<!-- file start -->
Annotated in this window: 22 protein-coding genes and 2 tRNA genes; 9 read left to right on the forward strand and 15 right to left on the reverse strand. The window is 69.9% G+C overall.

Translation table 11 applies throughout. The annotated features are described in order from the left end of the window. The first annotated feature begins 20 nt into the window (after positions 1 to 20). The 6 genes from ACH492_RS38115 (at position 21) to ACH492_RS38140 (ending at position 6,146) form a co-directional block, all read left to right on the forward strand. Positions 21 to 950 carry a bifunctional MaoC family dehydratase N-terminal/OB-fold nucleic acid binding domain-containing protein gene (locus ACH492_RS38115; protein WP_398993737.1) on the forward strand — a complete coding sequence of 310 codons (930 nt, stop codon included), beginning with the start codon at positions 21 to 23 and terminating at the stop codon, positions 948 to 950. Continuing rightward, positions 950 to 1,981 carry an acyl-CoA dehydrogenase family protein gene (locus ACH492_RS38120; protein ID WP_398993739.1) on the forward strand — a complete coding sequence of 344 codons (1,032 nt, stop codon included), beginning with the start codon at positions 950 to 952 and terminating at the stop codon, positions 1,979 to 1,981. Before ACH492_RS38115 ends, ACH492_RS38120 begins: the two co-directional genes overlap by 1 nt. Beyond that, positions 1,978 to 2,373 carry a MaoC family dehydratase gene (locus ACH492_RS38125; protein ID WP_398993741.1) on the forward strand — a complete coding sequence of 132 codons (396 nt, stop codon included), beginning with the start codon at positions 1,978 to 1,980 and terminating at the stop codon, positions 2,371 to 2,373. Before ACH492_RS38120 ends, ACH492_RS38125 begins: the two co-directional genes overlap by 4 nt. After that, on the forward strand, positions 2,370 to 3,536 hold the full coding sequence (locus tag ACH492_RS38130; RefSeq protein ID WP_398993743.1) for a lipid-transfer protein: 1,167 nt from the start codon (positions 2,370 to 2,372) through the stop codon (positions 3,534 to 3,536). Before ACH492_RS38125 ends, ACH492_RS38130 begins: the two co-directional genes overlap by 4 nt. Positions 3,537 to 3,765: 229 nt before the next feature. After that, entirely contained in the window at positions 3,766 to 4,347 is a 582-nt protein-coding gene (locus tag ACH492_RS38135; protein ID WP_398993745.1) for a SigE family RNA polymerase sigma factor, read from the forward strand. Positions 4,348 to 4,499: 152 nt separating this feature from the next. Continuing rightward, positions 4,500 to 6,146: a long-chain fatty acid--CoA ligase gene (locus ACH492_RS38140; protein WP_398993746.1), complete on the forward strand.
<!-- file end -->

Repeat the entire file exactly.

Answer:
Annotated in this window: 22 protein-coding genes and 2 tRNA genes; 9 read left to right on the forward strand and 15 right to left on the reverse strand. The window is 69.9% G+C overall.

Translation table 11 applies throughout. The annotated features are described in order from the left end of the window. The first annotated feature begins 20 nt into the window (after positions 1 to 20). The 6 genes from ACH492_RS38115 (at position 21) to ACH492_RS38140 (ending at position 6,146) form a co-directional block, all read left to right on the forward strand. Positions 21 to 950 carry a bifunctional MaoC family dehydratase N-terminal/OB-fold nucleic acid binding domain-containing protein gene (locus ACH492_RS38115; protein WP_398993737.1) on the forward strand — a complete coding sequence of 310 codons (930 nt, stop codon included), beginning with the start codon at positions 21 to 23 and terminating at the stop codon, positions 948 to 950. Continuing rightward, positions 950 to 1,981 carry an acyl-CoA dehydrogenase family protein gene (locus ACH492_RS38120; protein ID WP_398993739.1) on the forward strand — a complete coding sequence of 344 codons (1,032 nt, stop codon included), beginning with the start codon at positions 950 to 952 and terminating at the stop codon, positions 1,979 to 1,981. Before ACH492_RS38115 ends, ACH492_RS38120 begins: the two co-directional genes overlap by 1 nt. Beyond that, positions 1,978 to 2,373 carry a MaoC family dehydratase gene (locus ACH492_RS38125; protein ID WP_398993741.1) on the forward strand — a complete coding sequence of 132 codons (396 nt, stop codon included), beginning with the start codon at positions 1,978 to 1,980 and terminating at the stop codon, positions 2,371 to 2,373. Before ACH492_RS38120 ends, ACH492_RS38125 begins: the two co-directional genes overlap by 4 nt. After that, on the forward strand, positions 2,370 to 3,536 hold the full coding sequence (locus tag ACH492_RS38130; RefSeq protein ID WP_398993743.1) for a lipid-transfer protein: 1,167 nt from the start codon (positions 2,370 to 2,372) through the stop codon (positions 3,534 to 3,536). Before ACH492_RS38125 ends, ACH492_RS38130 begins: the two co-directional genes overlap by 4 nt. Positions 3,537 to 3,765: 229 nt before the next feature. After that, entirely contained in the window at positions 3,766 to 4,347 is a 582-nt protein-coding gene (locus tag ACH492_RS38135; protein ID WP_398993745.1) for a SigE family RNA polymerase sigma factor, read from the forward strand. Positions 4,348 to 4,499: 152 nt separating this feature from the next. Continuing rightward, positions 4,500 to 6,146: a long-chain fatty acid--CoA ligase gene (locus ACH492_RS38140; protein WP_398993746.1), complete on the forward strand.